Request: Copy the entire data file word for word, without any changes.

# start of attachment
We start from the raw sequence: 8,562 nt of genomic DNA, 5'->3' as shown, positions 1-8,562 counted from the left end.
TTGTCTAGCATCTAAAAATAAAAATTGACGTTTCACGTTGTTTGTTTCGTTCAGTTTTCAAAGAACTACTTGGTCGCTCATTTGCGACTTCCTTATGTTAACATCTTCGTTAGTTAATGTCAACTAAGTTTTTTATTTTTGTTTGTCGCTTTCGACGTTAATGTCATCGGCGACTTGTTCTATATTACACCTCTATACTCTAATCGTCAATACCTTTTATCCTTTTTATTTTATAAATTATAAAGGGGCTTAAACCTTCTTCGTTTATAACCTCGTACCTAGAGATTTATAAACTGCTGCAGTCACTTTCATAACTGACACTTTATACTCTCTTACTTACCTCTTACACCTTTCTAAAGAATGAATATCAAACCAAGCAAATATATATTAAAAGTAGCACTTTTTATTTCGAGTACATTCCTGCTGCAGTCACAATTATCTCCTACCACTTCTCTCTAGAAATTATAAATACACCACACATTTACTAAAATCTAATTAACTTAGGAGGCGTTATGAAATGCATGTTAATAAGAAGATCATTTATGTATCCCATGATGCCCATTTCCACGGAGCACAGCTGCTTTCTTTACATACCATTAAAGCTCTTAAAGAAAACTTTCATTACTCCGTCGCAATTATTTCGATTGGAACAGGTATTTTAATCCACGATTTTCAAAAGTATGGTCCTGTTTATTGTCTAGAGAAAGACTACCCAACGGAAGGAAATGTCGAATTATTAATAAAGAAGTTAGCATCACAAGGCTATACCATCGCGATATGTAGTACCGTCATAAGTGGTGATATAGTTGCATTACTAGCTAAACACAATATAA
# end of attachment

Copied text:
We start from the raw sequence: 8,562 nt of genomic DNA, 5'->3' as shown, positions 1-8,562 counted from the left end.
TTGTCTAGCATCTAAAAATAAAAATTGACGTTTCACGTTGTTTGTTTCGTTCAGTTTTCAAAGAACTACTTGGTCGCTCATTTGCGACTTCCTTATGTTAACATCTTCGTTAGTTAATGTCAACTAAGTTTTTTATTTTTGTTTGTCGCTTTCGACGTTAATGTCATCGGCGACTTGTTCTATATTACACCTCTATACTCTAATCGTCAATACCTTTTATCCTTTTTATTTTATAAATTATAAAGGGGCTTAAACCTTCTTCGTTTATAACCTCGTACCTAGAGATTTATAAACTGCTGCAGTCACTTTCATAACTGACACTTTATACTCTCTTACTTACCTCTTACACCTTTCTAAAGAATGAATATCAAACCAAGCAAATATATATTAAAAGTAGCACTTTTTATTTCGAGTACATTCCTGCTGCAGTCACAATTATCTCCTACCACTTCTCTCTAGAAATTATAAATACACCACACATTTACTAAAATCTAATTAACTTAGGAGGCGTTATGAAATGCATGTTAATAAGAAGATCATTTATGTATCCCATGATGCCCATTTCCACGGAGCACAGCTGCTTTCTTTACATACCATTAAAGCTCTTAAAGAAAACTTTCATTACTCCGTCGCAATTATTTCGATTGGAACAGGTATTTTAATCCACGATTTTCAAAAGTATGGTCCTGTTTATTGTCTAGAGAAAGACTACCCAACGGAAGGAAATGTCGAATTATTAATAAAGAAGTTAGCATCACAAGGCTATACCATCGCGATATGTAGTACCGTCATAAGTGGTGATATAGTTGCATTACTAGCTAAACACAATATAA